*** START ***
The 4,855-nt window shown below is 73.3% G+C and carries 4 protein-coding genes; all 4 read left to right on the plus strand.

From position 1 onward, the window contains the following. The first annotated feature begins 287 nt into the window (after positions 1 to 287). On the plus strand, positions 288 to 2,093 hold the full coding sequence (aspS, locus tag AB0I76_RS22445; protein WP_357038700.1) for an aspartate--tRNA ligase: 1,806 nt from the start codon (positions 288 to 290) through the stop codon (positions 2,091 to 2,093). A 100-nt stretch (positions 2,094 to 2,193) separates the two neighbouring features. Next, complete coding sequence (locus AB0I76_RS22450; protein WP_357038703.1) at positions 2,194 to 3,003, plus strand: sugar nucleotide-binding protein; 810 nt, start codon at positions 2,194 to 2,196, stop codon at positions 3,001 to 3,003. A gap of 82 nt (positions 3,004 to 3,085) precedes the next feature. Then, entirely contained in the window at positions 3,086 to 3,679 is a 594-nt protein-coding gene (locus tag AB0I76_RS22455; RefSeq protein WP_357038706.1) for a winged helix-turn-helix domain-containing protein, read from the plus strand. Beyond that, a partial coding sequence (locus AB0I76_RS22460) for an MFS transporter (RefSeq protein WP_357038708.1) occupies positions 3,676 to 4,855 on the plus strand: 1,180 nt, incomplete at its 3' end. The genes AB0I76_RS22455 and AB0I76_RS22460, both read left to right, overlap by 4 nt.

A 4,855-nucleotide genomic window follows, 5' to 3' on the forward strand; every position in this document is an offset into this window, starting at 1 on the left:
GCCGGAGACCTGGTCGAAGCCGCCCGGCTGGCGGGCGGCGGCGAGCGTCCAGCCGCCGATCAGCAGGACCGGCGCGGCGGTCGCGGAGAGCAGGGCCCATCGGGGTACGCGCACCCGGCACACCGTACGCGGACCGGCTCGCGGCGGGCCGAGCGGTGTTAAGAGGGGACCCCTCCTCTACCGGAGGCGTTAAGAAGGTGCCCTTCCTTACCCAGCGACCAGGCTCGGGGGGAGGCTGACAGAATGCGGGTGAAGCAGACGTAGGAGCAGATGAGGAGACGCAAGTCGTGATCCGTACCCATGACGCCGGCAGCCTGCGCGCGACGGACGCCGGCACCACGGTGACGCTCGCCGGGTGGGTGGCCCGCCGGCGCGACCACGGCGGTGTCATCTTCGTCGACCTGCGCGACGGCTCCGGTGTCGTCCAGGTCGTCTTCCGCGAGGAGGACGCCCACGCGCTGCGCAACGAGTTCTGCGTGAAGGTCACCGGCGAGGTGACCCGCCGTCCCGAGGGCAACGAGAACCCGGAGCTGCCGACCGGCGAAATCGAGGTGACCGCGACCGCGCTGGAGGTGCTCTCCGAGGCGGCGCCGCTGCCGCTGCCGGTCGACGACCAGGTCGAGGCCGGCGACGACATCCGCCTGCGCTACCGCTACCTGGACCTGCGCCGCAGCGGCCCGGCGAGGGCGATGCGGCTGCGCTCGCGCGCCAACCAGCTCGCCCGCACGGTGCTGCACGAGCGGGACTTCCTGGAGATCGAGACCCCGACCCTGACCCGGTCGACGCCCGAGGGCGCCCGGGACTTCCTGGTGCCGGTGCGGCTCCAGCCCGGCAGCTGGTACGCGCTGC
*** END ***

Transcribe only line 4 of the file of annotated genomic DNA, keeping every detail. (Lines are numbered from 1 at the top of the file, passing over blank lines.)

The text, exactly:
GCCGGAGACCTGGTCGAAGCCGCCCGGCTGGCGGGCGGCGGCGAGCGTCCAGCCGCCGATCAGCAGGACCGGCGCGGCGGTCGCGGAGAGCAGGGCCCATCGGGGTACGCGCACCCGGCACACCGTACGCGGACCGGCTCGCGGCGGGCCGAGCGGTGTTAAGAGGGGACCCCTCCTCTACCGGAGGCGTTAAGAAGGTGCCCTTCCTTACCCAGCGACCAGGCTCGGGGGGAGGCTGACAGAATGCGGGTGAAGCAGACGTAGGAGCAGATGAGGAGACGCAAGTCGTGATCCGTACCCATGACGCCGGCAGCCTGCGCGCGACGGACGCCGGCACCACGGTGACGCTCGCCGGGTGGGTGGCCCGCCGGCGCGACCACGGCGGTGTCATCTTCGTCGACCTGCGCGACGGCTCCGGTGTCGTCCAGGTCGTCTTCCGCGAGGAGGACGCCCACGCGCTGCGCAACGAGTTCTGCGTGAAGGTCACCGGCGAGGTGACCCGCCGTCCCGAGGGCAACGAGAACCCGGAGCTGCCGACCGGCGAAATCGAGGTGACCGCGACCGCGCTGGAGGTGCTCTCCGAGGCGGCGCCGCTGCCGCTGCCGGTCGACGACCAGGTCGAGGCCGGCGACGACATCCGCCTGCGCTACCGCTACCTGGACCTGCGCCGCAGCGGCCCGGCGAGGGCGATGCGGCTGCGCTCGCGCGCCAACCAGCTCGCCCGCACGGTGCTGCACGAGCGGGACTTCCTGGAGATCGAGACCCCGACCCTGACCCGGTCGACGCCCGAGGGCGCCCGGGACTTCCTGGTGCCGGTGCGGCTCCAGCCCGGCAGCTGGTACGCGCTGC